August 1862

“We are coming Father Abraham”

On July 1, 1862, President Lincoln issued a call for 300,000 new volunteers to join the armies of the Union for a term of three years. That act would result in the composing of one of the great patriotic songs of the war –“We are Coming Father Abraham” – as well as bringing about the largest single influx of Illinoisans into the military during the Civil War.

The call
Lincoln’s call came in reply to a carefully written letter by Secretary of State William H. Seward that was signed by the governors of eighteen northern and border states, who believed

that in view of the present state of the important military movements now in progress and the reduced condition of our effective forces in the field… the time has arrived for prompt and vigorous measures to be adopted … [W]e respectfully request …that you at once call upon the several States for such number of men as may be required to fill up all military organizations now in the field, and add to the armies …such additional number of men as may in your judgment be necessary to garrison and hold all of the numerous cities and military positions that have been captured by our armies, and to speedily crush the rebellion that still exists in several of the Southern States, thus practically restoring to the civilized world our great and good Government. All believe that the decisive moment is near at hand…

Governor Richard Yates in turn soon issued a proclamation calling for Illinoisans to mobilize, noting the recent Confederate successes in defending their capital at Richmond, Virginia.

Your all is at stake. The crisis is such that every man must feel that the success of the cause depend upon himself, and not upon his neighbor. Whatever his position, his wealth, his rank or condition, he must be ready to devote all to the service of the country. Let all, old and young, contribute, work, speak and in every possible mode further the work of the speedy enrollment of our forces. Let not only every man, but every woman be a soldier, if not to fight, yet to cheer and encourage and to provide comfort a relief for the sick and the wounded.

Yates called for a rapid response by the public, repeating President Lincoln’s comment to him that “Time is everything. Please act in view of this.”

The response
Meetings to encourage enlistments were held in towns and villages throughout the state. At a July 22 event at the capitol at Springfield, cannon were fired from the statehouse yard, and the building’s rotunda was so crowded that the gathering moved outdoors. Thousands of men enlisted, in spite of the hardship created by removing workers from an already reduced farm labor force at an important time in the growing season.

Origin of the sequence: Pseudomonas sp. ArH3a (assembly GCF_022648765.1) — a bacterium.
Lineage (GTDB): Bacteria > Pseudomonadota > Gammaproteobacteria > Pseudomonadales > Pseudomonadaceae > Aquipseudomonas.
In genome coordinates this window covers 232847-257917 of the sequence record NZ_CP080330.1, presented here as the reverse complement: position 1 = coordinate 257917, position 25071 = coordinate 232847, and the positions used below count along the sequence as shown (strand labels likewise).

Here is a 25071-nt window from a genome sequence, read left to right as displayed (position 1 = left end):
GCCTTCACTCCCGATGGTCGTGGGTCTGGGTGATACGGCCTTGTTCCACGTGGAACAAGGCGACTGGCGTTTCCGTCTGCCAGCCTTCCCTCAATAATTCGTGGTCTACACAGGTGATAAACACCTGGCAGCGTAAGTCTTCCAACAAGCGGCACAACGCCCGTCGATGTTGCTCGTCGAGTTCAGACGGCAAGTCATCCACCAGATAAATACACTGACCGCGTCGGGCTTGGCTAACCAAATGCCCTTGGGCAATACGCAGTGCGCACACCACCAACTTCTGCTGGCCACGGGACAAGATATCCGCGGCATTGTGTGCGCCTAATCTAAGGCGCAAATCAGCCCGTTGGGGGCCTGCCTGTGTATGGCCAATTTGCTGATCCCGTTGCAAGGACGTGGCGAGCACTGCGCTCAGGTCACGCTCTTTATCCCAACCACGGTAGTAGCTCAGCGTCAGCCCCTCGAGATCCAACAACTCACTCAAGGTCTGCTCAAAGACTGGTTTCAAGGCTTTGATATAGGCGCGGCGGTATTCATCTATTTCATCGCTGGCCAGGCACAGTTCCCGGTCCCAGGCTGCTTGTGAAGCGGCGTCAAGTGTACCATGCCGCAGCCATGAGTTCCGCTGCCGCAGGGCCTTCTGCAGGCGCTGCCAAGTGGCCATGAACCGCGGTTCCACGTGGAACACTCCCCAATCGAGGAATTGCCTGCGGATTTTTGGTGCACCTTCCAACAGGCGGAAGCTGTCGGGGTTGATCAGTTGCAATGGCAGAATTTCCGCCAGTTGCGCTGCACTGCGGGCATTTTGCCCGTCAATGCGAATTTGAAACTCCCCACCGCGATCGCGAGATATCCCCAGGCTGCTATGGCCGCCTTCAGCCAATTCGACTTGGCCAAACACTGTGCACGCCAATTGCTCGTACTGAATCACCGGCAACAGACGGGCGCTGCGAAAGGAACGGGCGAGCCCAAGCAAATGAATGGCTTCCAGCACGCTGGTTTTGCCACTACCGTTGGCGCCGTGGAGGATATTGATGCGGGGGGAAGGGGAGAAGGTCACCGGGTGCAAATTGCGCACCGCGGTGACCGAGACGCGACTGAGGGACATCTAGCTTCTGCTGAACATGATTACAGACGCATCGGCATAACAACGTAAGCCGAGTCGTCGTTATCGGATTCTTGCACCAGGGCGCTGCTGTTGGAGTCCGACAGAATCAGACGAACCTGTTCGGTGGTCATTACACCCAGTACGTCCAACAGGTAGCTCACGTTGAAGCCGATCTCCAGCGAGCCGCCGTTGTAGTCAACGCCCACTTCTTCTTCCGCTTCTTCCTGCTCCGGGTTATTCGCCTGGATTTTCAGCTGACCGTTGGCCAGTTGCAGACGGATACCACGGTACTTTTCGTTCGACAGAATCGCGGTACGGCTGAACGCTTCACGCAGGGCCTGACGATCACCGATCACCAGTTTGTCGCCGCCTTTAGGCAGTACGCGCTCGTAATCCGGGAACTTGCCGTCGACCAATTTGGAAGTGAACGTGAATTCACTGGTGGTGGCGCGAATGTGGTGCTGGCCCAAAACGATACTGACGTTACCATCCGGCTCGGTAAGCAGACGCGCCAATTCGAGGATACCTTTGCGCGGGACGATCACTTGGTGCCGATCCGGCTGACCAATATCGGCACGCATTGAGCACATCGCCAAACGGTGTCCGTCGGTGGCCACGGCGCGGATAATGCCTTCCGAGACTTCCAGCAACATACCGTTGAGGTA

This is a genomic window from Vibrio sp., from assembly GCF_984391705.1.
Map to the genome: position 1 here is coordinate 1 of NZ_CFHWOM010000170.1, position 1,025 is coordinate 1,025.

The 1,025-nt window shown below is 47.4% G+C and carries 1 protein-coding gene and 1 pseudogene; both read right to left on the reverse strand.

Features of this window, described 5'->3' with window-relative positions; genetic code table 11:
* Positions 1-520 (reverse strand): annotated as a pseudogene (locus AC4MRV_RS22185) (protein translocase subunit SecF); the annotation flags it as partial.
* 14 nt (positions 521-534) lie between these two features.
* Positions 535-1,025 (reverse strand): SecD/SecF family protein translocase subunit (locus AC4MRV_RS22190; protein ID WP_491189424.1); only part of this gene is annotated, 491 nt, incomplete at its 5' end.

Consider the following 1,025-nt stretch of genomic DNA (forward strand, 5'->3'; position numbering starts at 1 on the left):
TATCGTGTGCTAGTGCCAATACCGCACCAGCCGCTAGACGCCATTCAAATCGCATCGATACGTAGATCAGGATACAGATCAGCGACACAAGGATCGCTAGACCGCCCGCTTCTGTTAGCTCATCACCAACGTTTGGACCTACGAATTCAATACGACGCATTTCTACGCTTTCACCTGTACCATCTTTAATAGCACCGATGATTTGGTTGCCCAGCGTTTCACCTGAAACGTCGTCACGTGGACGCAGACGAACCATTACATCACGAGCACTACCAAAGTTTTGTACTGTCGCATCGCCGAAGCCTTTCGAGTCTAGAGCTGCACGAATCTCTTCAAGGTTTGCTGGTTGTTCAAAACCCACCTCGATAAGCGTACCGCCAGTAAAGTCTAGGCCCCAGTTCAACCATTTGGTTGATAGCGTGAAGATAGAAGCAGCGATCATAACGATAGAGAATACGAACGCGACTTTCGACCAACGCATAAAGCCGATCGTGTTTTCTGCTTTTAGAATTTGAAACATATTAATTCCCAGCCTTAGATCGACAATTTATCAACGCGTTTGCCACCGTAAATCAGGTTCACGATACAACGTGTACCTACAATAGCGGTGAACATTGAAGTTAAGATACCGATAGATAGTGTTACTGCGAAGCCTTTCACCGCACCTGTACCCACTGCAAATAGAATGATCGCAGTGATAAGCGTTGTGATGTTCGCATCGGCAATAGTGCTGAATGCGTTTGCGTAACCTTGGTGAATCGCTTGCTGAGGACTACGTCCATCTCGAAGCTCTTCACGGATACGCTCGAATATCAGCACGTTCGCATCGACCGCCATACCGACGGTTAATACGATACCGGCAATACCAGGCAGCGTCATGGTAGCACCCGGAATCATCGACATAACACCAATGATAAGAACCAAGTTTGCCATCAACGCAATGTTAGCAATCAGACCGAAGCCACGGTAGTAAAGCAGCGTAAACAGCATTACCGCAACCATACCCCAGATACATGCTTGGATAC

The results of such meetings were very encouraging, and more men than were needed were expected to volunteer. State officials telegraphed to the president that “Many counties tender a regiment. Can we say that all will be accepted?” Lincoln forwarded the message to the War Department, saying, “I think we better take while we can get.” He desperately wanted troops, and in early August ordered another call for more even more men.

The War Department’s quotas could be a problem, however. Adjutant General Fuller wrote the War Department that he believed 50,000 volunteers could be put into camps by September 1 “if we can accept them,” but “if they are disappointed and refused permission now to enlist… the reaction in a few days will be terrible.”

Problems arise The outpouring of volunteers made “Adjutant Fuller… the busiest man in the State of Illinois” and overwhelmed the ability of federal officials to provide uniforms, weapons, and even camp equipage for the new enlistees. As a result Fuller on August 14 announced that companies and squads raised in each county should meet at or near their county seat until called to one of the official camps of rendezvous.

In spite of Lincoln’s plea that “Time is everything,” problems of supply hampered efforts to prepare new regiments for service. On August 19 Governor Yates reported to the War Department that within days an estimated 50,000 Illinoisans would be enrolled but, because of a lack of mustering officers, only four regiments had actually been taken into the service. He declared that with proper assistance from federal officials fifty regiments could be organized by September 1. “Our State is much neglected in the failure of the Government to supply our troops with arms, tents, and camp utensils. Thousands are sleeping on the naked earth without any covering.”

In early September officials noted that of 23 regiments taken into service only 13 had been issued weapons. A month later-three months after Lincoln’s initial call-fifteen regiments were still in the process of organization. It was late November before the final units raised under the calls of July and August were officially mustered into the service. Illinois had by that date sent into the field more than 53,800 new volunteers.

Interested in learning more?
“We are Coming Father Abraham,” published in Chicago.
A rendition can be heard at .
Full lyrics can be found at